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A Framework for Interactivity in Competency- Based Courses

A proposed course framework, based on five educational design principles, helps instructors organize, motivate, and assess interactive online learning and prepares students to succeed in networked knowledge settings. The principles also offer the flexibility, self-pacing, and accountability associated with competency-based education.

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Taking Serious Games Seriously in EducationMultimedia

Games can serve as a means of not just developing domain-specific knowledge and skills but also identity and values key to professional functioning. The data from games enable understanding how students approach and solve problems, as well as estimating their progress on a learning trajectory.

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What's Next for the LMS?In Print Edition

Today’s LMS needs to be supplemented with (and perhaps later replaced by) a new digital architecture and new learning components—the NGDLE—to enable current transitions in higher education.

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Bringing the Social Back to MOOCs

Various existing learning environments could scale to MOOC size and benefit learners by adding the social elements now missing, from citizen science to simulations, games, virtual reality, and augmented reality.

Peer-Reviewed

MOOC Professors' Agency in the Face of Disruption

Stanford University used MOOCs as an opportunity to create a supportive environment for faculty to explore, create, and express themselves in new ways through open and digital education. Following its early support for MOOCs, Stanford built "soft infrastructure" to incubate good ideas and allow courses to evolve over time.

Exploring Students' E-Textbook Practices in Higher Education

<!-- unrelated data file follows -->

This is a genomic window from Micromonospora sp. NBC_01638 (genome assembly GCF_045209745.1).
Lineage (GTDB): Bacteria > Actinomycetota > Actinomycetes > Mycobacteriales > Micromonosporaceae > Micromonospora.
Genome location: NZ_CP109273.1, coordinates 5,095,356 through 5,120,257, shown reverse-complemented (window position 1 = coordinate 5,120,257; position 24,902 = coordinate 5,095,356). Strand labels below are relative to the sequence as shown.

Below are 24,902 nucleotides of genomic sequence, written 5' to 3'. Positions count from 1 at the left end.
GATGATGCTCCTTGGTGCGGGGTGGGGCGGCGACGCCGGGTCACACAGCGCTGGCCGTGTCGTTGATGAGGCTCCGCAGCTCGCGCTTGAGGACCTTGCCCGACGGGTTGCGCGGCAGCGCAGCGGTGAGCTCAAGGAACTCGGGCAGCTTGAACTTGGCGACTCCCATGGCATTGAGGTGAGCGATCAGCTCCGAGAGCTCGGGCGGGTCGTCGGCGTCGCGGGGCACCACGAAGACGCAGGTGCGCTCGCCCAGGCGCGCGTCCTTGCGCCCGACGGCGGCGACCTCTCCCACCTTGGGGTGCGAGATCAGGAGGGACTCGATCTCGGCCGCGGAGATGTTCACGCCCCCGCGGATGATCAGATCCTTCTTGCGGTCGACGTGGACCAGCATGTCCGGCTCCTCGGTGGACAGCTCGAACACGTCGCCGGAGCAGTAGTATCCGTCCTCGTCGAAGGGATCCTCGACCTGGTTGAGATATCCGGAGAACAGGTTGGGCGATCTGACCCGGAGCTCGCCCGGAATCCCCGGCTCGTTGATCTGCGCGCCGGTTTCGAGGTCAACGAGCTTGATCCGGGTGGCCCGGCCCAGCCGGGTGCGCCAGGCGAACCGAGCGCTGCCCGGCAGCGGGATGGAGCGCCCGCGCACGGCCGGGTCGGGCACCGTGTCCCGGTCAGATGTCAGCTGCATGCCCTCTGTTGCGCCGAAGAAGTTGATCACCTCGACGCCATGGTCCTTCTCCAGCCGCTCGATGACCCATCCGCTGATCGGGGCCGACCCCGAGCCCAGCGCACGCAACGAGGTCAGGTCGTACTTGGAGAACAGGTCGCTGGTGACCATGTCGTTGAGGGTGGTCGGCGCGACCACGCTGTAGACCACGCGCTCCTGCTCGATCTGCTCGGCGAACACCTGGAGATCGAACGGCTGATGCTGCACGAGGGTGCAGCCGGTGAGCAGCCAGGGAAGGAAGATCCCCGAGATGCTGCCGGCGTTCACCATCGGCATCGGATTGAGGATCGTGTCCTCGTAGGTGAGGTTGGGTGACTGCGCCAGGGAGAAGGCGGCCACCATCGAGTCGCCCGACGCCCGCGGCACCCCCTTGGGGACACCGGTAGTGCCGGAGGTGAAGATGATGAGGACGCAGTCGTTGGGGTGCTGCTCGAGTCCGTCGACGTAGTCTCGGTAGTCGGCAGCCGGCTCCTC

A two-year, university-wide study of students' e-textbook practices found increased use among a broader demographic thanks to lower cost and convenience. The instructor's role has not changed significantly, suggesting the need for further professional development.

Case Studies

Pathway to a SMILEMultimedia

This case study explains how SMILE — Synchronous Mobile Interactive Learning Environment — lets the instructor address student needs ranging from travel restrictions to barriers imposed by geographic, economic, or physical constraints.

A Jedi Story: Gamification at Work

Introducing gaming elements to campus-wide Google apps training via the Jedi Academy excited staff and faculty, showing that appropriate use of gaming elements can make otherwise mundane tasks—including support training—fun and rewarding.

Good Ideas

A Dialogical Approach to Learning Technology Success

Anecdotal evidence suggests that an intentionally dialogical approach between the business and academic stakeholders at Boise State University effectively ensures transparency and buy-in from the campus community for educational technology projects.

Key

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Multimedia
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Interactive
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EDUCAUSE Labs
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In print edition

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